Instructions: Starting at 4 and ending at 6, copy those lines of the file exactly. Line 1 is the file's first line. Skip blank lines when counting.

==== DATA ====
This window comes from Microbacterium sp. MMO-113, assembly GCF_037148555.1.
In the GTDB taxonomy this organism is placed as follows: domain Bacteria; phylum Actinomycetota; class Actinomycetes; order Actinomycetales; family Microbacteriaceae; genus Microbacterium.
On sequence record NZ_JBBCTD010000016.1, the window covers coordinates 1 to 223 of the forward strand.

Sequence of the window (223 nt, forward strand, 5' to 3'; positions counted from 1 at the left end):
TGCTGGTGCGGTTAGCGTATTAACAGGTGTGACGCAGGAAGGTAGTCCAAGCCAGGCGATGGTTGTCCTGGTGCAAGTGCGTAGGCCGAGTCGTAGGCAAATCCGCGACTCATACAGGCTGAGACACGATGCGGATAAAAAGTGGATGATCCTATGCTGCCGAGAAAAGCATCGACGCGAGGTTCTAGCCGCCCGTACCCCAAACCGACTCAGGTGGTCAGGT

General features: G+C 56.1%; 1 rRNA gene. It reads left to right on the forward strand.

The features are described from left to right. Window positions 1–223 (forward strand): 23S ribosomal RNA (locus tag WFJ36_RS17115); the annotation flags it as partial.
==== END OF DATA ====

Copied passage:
Sequence of the window (223 nt, forward strand, 5' to 3'; positions counted from 1 at the left end):
TGCTGGTGCGGTTAGCGTATTAACAGGTGTGACGCAGGAAGGTAGTCCAAGCCAGGCGATGGTTGTCCTGGTGCAAGTGCGTAGGCCGAGTCGTAGGCAAATCCGCGACTCATACAGGCTGAGACACGATGCGGATAAAAAGTGGATGATCCTATGCTGCCGAGAAAAGCATCGACGCGAGGTTCTAGCCGCCCGTACCCCAAACCGACTCAGGTGGTCAGGT

General features: G+C 56.1%; 1 rRNA gene. It reads left to right on the forward strand.